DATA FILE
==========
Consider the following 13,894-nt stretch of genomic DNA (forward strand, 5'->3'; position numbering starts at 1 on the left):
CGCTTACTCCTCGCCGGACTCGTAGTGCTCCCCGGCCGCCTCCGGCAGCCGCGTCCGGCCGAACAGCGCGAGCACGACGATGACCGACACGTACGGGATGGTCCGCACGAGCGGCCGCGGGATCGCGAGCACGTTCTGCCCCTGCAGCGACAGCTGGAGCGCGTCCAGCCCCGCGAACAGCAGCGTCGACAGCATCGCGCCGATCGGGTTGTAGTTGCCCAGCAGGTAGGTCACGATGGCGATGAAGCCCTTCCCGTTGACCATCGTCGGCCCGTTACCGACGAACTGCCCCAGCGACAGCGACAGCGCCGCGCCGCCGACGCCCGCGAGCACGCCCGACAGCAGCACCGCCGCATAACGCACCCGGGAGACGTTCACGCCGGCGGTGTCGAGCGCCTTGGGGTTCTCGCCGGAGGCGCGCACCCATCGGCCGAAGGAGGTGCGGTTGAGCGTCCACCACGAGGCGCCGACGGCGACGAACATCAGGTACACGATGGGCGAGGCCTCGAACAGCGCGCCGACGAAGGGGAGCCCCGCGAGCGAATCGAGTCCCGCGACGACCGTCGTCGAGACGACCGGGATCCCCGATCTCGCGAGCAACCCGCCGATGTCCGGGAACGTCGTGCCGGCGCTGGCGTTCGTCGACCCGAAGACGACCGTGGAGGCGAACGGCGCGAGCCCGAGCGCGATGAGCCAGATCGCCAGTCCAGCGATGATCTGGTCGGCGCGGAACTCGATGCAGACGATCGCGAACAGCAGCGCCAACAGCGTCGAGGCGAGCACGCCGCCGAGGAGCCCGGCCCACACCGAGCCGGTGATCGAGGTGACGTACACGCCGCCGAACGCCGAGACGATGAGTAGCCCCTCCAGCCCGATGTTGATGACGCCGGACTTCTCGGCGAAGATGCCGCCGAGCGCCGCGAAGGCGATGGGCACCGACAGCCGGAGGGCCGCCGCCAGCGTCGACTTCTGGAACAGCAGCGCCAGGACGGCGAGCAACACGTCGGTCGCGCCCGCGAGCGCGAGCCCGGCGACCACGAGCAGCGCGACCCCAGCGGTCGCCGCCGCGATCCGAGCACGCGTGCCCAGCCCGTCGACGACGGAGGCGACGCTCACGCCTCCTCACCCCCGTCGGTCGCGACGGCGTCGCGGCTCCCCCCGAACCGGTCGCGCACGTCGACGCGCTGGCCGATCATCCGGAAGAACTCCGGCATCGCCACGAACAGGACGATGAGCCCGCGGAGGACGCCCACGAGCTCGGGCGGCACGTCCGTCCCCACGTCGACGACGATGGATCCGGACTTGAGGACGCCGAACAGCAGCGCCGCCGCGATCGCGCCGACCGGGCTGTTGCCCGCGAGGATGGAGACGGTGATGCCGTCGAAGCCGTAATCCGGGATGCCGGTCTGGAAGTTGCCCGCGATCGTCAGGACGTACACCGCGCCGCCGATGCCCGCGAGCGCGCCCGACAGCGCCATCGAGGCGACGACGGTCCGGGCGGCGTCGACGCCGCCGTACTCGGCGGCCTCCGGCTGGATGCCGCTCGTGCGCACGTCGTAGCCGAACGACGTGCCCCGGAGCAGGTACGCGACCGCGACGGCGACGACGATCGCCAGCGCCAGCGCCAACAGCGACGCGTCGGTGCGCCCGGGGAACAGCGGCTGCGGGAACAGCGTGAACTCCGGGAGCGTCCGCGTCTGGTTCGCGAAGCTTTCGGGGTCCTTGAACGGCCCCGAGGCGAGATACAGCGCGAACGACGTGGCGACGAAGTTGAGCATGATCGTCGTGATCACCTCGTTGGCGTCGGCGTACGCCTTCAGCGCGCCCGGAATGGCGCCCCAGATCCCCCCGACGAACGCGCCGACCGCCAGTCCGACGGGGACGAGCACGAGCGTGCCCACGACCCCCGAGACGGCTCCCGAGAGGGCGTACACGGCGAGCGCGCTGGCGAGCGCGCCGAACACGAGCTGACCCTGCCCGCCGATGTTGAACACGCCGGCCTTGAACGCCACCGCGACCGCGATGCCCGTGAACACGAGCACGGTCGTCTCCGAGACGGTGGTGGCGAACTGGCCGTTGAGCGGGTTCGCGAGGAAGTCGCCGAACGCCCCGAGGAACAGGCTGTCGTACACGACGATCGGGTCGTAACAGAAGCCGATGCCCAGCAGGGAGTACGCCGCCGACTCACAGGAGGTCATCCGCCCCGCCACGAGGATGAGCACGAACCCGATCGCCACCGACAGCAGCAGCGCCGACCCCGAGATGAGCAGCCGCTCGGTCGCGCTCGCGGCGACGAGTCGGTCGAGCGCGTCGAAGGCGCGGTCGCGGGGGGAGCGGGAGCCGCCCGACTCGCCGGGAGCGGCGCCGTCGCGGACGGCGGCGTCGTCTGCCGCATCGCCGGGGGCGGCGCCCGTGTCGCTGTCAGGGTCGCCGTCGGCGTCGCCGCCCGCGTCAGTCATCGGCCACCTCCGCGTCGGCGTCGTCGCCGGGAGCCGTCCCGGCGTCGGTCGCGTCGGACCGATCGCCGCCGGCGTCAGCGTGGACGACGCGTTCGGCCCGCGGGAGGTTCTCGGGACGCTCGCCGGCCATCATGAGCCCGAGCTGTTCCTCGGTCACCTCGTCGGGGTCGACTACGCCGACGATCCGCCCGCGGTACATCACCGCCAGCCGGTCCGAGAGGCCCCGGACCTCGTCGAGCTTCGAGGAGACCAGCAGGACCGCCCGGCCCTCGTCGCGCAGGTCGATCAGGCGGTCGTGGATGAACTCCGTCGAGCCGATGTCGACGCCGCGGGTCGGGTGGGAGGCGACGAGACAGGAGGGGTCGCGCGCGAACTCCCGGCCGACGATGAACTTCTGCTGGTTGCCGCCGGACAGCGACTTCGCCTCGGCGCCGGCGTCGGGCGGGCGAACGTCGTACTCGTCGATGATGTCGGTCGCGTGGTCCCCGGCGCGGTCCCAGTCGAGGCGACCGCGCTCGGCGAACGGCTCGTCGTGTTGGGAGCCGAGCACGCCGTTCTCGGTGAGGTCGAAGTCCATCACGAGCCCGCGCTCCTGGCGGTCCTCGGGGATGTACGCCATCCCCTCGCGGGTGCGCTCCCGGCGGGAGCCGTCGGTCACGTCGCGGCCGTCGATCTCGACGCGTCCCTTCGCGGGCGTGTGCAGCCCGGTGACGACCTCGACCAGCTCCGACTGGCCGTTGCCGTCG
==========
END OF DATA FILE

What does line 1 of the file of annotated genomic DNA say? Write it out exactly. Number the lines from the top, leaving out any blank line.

Consider the following 13,894-nt stretch of genomic DNA (forward strand, 5'->3'; position numbering starts at 1 on the left):